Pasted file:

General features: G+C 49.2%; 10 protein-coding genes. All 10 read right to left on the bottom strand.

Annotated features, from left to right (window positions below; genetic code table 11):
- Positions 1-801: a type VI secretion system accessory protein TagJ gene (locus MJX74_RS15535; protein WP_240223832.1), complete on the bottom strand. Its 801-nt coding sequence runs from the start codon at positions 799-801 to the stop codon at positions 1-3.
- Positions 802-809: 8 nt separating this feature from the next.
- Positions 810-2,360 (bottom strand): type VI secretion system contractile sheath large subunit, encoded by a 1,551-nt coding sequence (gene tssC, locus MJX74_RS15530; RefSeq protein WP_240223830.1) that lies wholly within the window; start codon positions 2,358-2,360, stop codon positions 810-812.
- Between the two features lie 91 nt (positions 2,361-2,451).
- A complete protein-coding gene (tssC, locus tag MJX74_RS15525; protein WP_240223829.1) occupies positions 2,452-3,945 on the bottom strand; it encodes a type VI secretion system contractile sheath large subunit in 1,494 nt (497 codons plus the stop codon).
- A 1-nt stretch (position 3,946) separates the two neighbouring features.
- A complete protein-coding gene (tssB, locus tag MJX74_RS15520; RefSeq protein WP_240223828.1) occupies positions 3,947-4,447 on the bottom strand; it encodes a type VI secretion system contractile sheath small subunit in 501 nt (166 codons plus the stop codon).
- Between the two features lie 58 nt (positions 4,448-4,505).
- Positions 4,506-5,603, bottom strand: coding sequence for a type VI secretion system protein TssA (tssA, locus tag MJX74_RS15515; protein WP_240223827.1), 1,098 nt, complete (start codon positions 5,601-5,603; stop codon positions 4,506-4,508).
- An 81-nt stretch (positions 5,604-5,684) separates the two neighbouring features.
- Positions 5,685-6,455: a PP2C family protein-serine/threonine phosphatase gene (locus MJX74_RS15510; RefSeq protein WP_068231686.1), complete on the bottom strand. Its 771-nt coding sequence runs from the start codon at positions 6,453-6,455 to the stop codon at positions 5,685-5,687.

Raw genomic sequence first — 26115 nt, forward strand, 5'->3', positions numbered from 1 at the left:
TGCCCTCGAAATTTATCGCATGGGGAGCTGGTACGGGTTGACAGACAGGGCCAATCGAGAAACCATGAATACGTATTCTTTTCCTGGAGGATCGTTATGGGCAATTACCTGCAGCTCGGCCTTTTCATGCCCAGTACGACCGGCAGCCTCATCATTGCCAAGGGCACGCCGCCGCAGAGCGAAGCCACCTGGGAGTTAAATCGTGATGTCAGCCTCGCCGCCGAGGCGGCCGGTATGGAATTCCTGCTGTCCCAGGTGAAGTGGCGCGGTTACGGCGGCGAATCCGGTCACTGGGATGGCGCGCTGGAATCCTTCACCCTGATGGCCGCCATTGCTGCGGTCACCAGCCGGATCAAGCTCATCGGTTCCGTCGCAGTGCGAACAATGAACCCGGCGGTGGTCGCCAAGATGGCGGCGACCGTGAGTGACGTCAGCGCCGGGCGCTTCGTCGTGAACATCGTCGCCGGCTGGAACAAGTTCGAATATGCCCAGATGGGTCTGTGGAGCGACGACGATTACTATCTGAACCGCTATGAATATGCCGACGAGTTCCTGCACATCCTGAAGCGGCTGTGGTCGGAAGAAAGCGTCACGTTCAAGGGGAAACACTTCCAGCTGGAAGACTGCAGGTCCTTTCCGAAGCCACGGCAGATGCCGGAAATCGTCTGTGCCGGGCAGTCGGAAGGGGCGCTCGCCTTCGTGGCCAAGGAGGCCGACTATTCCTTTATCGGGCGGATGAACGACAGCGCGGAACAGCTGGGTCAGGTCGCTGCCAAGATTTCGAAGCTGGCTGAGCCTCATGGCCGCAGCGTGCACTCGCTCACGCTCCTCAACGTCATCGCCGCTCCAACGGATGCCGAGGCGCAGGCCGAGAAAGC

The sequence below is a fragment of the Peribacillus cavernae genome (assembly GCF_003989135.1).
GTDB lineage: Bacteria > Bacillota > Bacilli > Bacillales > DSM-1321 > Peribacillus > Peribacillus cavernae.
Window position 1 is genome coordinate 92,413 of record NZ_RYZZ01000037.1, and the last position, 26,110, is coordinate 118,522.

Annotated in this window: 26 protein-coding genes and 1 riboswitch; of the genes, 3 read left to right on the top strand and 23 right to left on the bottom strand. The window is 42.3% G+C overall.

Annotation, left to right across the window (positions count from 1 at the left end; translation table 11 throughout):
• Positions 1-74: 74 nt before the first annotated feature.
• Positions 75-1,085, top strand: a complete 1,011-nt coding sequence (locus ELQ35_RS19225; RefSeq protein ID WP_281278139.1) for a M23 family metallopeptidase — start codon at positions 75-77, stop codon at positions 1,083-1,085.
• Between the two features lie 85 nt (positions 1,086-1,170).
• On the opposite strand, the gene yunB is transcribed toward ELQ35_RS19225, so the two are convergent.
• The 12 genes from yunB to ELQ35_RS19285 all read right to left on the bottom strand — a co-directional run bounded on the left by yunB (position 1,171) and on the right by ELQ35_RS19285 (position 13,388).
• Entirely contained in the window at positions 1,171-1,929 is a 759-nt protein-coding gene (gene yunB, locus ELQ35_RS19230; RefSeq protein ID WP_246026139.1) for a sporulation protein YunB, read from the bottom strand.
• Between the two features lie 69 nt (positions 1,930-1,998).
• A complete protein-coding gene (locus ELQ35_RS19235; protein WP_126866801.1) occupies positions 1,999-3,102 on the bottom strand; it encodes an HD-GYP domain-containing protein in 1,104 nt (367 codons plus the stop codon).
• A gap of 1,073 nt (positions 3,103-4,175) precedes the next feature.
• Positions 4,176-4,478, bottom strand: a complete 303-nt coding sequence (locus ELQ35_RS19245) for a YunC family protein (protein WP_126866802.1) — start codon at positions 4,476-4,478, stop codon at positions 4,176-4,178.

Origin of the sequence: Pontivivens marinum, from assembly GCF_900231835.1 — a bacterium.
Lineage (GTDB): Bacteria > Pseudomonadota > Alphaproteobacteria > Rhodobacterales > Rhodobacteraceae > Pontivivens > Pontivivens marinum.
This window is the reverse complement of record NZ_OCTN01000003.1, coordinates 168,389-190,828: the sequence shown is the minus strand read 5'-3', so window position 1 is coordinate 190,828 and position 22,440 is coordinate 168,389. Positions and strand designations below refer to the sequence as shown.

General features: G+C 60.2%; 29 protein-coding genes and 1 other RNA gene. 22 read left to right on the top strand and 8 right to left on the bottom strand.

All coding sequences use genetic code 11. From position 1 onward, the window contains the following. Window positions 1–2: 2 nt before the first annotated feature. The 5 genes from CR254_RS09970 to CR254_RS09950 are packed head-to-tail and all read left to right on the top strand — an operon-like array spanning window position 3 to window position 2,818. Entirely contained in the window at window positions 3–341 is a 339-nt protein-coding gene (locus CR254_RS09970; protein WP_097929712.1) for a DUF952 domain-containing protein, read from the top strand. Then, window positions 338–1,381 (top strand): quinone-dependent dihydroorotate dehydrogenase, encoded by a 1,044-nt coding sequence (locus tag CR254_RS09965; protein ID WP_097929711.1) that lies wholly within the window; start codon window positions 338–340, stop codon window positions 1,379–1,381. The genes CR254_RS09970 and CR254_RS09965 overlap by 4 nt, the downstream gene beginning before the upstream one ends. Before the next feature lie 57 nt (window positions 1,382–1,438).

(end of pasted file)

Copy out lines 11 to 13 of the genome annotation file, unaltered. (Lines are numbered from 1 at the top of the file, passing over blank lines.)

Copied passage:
- Positions 4,506-5,603, bottom strand: coding sequence for a type VI secretion system protein TssA (tssA, locus tag MJX74_RS15515; protein WP_240223827.1), 1,098 nt, complete (start codon positions 5,601-5,603; stop codon positions 4,506-4,508).
- An 81-nt stretch (positions 5,604-5,684) separates the two neighbouring features.
- Positions 5,685-6,455: a PP2C family protein-serine/threonine phosphatase gene (locus MJX74_RS15510; RefSeq protein WP_068231686.1), complete on the bottom strand. Its 771-nt coding sequence runs from the start codon at positions 6,453-6,455 to the stop codon at positions 5,685-5,687.